Wednesday, May 22, 2013

Making a video

Not everybody, it seems, appreciates just how much work actually goes into making even a deceptively simple video. My latest video, for example, consists of me talking to camera in pretty much one take for five minutes, plus a few modest visual effects. It is, in fact, this video:

Nothing to it, right?


Here are all the stages I had to go through to make this video. It took me the best part of two days (I probably could have done it in one if real life didn’t get in the way).

Initial research. This involves finding out about what I want to talk about, which is things you might want to do if you’re in Germany in June. And this involves trawling the internet, looking for likely candidates. Out of countless hundreds on offer, from barbecues to rock festivals, I noted down about twenty-four that caught my eye.

Narrowing down. Having got my shortlist, I had to whittle it down to a small number (I ended up with seven), because frankly, a half-hour video was never going to be an option. The goal was to end up with a mix of different types of festival scattered about Germany. Among those that, for different reasons, went by the wayside were Luther’s Wedding in Wittenberg, the Strawberry Festival in Wolgast, the Ironman contest in Berlin, the Kite Festival in Wyk auf Föhr and (most regretfully of all) the Great Boiled Potato Feast in Nienburg.

Further research. The things left on my final list had to researched more fully, including looking up the official websites (if any). It’s no good, for example, just saying that there is a festival called the Röbeler Fischtage; you might want to know what happens at that festival, and what kind of fish is involved in what way.

Graphics. Each one of the maps is a separate graphic. I don’t have graphics for every single town and city in Germany, so I have to make new ones.

Rehearsal. I want to speak as fluently as possible without reading off a script (although having a list in my hand is pretty much necessary). That means walking about the house talking to myself for a couple of hours.

Setting up. This means setting up the camera and the lighting, and making sure everthing is working properly.

Filming. Even after all that rehearsal, nothing ever goes smoothly while filming. I managed to get through the piece in one go about three times, but each successful attempt was preceded by several false starts, fluffed lines and the like. Because I wanted to do it in one take, each mistake meant starting from scratch. At one point, the battery died, so I had to take the spare and refocus the camera.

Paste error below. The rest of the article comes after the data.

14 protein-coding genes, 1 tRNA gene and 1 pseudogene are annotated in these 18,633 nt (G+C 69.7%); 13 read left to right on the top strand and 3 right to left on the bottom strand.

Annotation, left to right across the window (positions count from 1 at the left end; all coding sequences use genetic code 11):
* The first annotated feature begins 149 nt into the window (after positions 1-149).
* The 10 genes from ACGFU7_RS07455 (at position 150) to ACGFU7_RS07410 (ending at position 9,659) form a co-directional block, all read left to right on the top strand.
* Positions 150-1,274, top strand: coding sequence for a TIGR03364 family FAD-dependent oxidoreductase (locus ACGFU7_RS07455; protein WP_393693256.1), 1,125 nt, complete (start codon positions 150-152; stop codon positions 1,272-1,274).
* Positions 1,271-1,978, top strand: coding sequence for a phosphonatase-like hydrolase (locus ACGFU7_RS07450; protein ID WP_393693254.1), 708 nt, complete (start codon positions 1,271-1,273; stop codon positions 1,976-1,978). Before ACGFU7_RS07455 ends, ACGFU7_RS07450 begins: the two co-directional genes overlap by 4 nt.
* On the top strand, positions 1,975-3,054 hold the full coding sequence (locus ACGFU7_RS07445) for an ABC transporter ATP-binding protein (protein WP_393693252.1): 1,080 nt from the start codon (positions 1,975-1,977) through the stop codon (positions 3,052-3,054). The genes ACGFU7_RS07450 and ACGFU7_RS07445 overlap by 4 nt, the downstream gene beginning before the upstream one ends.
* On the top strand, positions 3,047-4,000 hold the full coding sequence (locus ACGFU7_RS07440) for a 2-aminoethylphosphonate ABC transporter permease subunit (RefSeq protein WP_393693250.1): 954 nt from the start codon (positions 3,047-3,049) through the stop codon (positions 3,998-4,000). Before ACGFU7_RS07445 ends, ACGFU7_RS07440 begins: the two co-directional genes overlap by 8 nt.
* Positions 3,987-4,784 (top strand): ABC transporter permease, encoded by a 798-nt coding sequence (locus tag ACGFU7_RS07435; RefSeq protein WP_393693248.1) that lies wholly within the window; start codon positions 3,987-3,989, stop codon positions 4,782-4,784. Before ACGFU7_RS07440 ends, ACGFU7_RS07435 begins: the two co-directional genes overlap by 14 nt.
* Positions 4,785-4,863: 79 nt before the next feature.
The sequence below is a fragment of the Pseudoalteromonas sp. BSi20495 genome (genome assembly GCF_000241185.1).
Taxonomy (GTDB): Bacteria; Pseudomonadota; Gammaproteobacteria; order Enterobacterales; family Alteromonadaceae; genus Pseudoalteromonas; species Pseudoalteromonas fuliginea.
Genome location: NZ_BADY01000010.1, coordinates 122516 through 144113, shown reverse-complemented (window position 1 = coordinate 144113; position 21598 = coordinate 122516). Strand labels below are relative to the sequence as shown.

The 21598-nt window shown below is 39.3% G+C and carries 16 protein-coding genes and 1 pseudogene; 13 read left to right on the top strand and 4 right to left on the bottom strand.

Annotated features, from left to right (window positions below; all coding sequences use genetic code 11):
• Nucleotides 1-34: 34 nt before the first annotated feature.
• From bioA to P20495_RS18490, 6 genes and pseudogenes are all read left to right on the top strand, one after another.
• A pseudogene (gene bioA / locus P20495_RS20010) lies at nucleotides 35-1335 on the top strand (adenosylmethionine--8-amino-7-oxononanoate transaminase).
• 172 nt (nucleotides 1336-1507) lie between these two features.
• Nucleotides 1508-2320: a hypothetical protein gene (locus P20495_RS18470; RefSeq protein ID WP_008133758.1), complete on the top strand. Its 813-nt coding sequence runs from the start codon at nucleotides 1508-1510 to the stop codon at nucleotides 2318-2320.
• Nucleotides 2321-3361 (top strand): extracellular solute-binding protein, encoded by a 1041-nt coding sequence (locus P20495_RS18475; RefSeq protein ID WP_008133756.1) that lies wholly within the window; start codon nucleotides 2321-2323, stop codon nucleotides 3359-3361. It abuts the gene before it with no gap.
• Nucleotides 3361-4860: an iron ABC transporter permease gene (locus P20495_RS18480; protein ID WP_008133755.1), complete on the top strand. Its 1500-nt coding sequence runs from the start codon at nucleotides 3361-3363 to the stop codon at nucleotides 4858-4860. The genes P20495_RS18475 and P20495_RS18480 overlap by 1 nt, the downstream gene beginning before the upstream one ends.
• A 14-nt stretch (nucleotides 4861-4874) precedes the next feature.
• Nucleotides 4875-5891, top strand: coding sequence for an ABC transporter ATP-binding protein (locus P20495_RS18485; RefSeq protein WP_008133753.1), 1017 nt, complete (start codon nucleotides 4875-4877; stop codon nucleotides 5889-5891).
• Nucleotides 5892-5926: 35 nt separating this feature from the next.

Editing. This is almost the easiest part. First I got the most successful shot, added the intro and outro, and then added the other visuals on top.

Rendering. This is the name given to the process whereby the video editor takes the project and uses it to generate an actual video file. This takes half an hour or so.

Review. Simply watching the video to make sure everything went according to plan.

Writing the subtitles. Now I have to write the subtitles, which I do by hand as this is much more reliable and actually less hassle than letting some unpredictable automated system loose on it.

Thumbail. The custom thumbnail comes next, a simple design which takes just a few minutes.

Upload. This took about an hour to upload to YouTube on my connection. This is nail-biting stuff, as any little glitch or power failure could wreck your plans for the rest of the day. This is also where I get to write the video description, with all the handy links to websites for all the events I mentioned.

Adding subtitles and testing them. Subtitles are uploaded separately. I then have to review the video to make certain the subtitles are completely correct, making final edits as necessary.

Publishing. That's just a simple matter of switching the uploaded video to “Public”.

So there you have it. One simple five-minute video: that’s how totally not easy it is.

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